Senior managers receive an annual guaranteed salary and participate in the short-term incentive bonus scheme. Salaries may include premiums for scarce and critical skills. A limited number of senior managers participate in the long-term incentive scheme, based on strategic contribution to their business unit and their individual performance levels.

An annual performance-based salary increase is paid to all permanent monthly paid non-bargaining unit employees. The annual increase date is 1 September which is aligned with the group’s financial year and budgeting period.

Collective salary increases are negotiated with the representative trade union for the Clicks bargaining unit. The negotiation team is headed by the Clicks human resources executive. Trade union membership comprises 13% of the total group employees (2017: 18%). The employees in the bargaining unit also participate in the group’s short-term incentive schemes.

All store employees’ compensation complies with the sectoral determination and is above the national minimum wage or statutory requirements in all countries in which the group operates and the minimum rates of pay as determined for the retail industry are either met or exceeded.

Through a partnership with Discovery Health, and as an additional element within the total reward strategy, approximately 9 000 employees with six months continuous service in customer service, clerical and supervisory roles will be enrolled on the Discovery PrimaryCare Comprehensive plan on 1 January 2019. The employee’s membership will be funded by the company. Employees will have the option to include their spouse and child dependants at their own cost through a monthly payroll deduction. The plan provides comprehensive primary and trauma care, including unlimited access to a general practitioner, optical and dental benefits, ambulance and casualty services. The introduction of this health benefit will contribute to reducing the inequality in healthcare services provided to the different segments of society, and will contribute to increased employee affiliation and retention, as well as improving the health and well-being of employees and their family members.

The healthcare needs of all other permanent employees are catered for through membership of one of the company’s approved medical aid schemes (Horizon Medical Scheme, Discovery Health Medical Scheme and Profmed Medical Aid Scheme).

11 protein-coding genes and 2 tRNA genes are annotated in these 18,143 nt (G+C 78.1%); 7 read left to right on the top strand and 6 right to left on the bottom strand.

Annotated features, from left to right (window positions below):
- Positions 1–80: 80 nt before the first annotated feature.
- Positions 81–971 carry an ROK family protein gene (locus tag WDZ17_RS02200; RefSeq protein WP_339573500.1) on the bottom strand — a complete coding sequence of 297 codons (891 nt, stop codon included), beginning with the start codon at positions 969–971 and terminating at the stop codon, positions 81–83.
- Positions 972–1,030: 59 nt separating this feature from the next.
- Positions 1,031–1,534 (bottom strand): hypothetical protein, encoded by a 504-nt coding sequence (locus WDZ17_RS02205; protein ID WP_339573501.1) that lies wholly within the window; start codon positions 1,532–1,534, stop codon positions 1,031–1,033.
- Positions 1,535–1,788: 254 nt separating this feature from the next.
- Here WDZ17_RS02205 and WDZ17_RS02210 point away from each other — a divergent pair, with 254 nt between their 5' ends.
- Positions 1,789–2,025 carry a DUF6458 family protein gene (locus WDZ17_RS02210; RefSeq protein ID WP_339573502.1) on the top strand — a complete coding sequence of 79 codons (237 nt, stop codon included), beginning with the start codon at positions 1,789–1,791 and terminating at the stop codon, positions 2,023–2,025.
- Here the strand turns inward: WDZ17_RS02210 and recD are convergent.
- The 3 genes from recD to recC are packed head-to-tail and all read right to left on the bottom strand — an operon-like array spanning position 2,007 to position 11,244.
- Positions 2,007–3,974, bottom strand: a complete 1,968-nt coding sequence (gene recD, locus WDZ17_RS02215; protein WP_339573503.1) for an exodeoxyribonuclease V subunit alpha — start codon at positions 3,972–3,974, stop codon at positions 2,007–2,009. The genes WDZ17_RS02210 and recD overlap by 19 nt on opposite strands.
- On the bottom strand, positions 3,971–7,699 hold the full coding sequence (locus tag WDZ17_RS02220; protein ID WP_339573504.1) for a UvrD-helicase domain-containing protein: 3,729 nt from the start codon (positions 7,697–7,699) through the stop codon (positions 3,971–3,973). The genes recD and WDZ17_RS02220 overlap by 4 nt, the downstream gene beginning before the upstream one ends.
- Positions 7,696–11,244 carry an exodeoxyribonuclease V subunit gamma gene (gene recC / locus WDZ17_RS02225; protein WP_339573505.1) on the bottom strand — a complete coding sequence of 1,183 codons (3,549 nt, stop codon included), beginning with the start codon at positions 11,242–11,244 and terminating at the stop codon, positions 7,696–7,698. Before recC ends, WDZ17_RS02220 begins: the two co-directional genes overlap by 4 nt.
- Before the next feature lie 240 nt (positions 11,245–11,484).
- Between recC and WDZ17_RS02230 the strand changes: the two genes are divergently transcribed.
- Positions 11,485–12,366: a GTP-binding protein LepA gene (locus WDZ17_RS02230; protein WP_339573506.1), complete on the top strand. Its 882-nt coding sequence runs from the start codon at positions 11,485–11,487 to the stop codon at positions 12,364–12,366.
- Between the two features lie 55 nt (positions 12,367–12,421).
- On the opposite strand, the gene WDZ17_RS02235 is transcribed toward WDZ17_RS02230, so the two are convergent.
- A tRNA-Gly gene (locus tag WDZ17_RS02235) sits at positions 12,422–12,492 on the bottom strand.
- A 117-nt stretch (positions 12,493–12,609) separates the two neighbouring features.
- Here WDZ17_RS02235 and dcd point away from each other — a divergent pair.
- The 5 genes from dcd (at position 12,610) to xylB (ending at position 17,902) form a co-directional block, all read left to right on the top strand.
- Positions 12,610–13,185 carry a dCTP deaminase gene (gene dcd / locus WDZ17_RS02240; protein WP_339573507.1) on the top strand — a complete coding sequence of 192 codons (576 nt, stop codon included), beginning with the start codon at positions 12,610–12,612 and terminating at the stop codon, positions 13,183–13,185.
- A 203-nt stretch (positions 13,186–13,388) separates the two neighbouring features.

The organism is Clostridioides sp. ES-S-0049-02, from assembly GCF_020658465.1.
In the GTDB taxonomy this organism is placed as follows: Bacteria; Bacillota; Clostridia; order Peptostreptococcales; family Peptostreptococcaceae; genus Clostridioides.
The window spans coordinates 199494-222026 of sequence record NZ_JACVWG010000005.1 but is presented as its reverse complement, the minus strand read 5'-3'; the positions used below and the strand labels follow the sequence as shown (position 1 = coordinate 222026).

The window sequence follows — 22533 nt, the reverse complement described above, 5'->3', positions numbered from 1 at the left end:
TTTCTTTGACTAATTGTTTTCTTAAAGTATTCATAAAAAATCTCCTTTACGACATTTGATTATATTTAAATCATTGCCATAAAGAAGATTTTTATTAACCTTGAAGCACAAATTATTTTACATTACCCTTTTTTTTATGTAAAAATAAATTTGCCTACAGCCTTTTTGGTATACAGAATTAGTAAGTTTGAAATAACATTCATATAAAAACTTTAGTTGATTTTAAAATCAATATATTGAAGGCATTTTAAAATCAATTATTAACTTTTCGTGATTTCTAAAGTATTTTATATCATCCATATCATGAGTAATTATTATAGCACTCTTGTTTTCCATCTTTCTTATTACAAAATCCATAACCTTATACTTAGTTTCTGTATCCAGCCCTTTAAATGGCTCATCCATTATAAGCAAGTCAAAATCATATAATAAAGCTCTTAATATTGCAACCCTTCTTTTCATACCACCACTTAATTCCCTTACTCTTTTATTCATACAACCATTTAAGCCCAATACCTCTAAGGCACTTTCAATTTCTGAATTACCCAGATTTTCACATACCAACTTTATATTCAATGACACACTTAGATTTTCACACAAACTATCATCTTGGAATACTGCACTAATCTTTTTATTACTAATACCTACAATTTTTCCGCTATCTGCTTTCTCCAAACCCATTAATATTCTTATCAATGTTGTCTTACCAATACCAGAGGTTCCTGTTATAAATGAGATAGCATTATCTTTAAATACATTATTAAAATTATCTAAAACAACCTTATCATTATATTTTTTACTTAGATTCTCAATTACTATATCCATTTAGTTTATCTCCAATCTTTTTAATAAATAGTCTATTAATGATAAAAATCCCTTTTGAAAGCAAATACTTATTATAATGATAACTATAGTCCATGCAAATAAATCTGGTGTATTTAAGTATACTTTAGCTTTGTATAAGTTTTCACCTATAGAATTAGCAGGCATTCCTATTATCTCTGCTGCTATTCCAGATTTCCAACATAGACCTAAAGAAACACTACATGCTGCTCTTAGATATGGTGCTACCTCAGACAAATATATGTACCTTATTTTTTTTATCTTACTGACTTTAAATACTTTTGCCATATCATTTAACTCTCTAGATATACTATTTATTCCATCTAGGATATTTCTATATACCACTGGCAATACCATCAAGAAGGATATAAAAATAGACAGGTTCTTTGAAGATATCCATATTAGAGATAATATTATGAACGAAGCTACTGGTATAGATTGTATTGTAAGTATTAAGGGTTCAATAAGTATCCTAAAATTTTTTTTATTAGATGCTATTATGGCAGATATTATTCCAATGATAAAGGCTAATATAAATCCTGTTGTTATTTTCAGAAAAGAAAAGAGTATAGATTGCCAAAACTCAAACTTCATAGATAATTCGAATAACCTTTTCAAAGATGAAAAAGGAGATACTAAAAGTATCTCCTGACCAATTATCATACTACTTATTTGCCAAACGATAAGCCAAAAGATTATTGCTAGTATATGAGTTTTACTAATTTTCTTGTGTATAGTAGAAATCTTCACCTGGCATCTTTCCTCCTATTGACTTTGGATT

Employee share ownership programme

The employee share ownership programme (ESOP) was implemented in 2011 to attract and retain scarce and critical skills, accelerate transformation, build employee commitment and enable employees to share in the growth and success of the business.

Entry to this scheme closed in 2015 and the scheme matures in 2018 and 2019.

The executive directors and senior employees who participate in the group’s long-term incentive scheme did not participate in the ESOP.

Through the ESOP scheme 10% of the group’s issued shares (after the issue of “A” shares equating to 29.2 million “A” shares) were placed in a share trust for allocation to all full-time permanent staff. Employees with more than five years’ service, pharmacists and senior employees from designated employment equity groups received a 15% enhancement of their share allocation.

Shares are held by 7 839 beneficiaries, with black employees receiving 86% and women 65% of the shares. Pharmacists comprise 5% of the ESOP beneficiaries. Participating employees receive a cash dividend annually, equal to 10% of the total dividend paid to ordinary shareholders each year.

Group retention scheme

The group retention scheme is aimed at retaining talented employees by providing them with a long-term financial incentive which is aligned with shareholders’ interests.

The scheme targets high-potential employees, black staff and employees with scarce and critical skills. There are currently 42 employees participating in the scheme, of whom 31% are black and 33% are women.

Incentive schemes

Short-term and long-term incentives are an integral part of the total rewards framework and aim to align employee performance with the interests of shareholders.

Short-term incentive schemes

All permanent employees in the group participate in the short-term incentive schemes which reward the achievement of performance targets of the business.

  • RONA-based short-term incentive scheme

    Performance for the group’s RONA-based short-term incentive scheme is measured at the group, business unit and team level against agreed targets. Although the scheme rewards team performance, individual performance as measured through the group’s annual performance appraisal process may limit the value of the payment should an employee not meet individual performance targets.

    Performance exceeding the targeted performance may result in the payment of a higher incentive, provided this is funded by an increase in the operating profit. Incentives for management and staff are capped at two times the value of an on-target bonus.

  • Retail store incentive scheme

    The retail store incentive scheme rewards staff in retail stores for outperforming quarterly store sales targets.

Long-term incentive scheme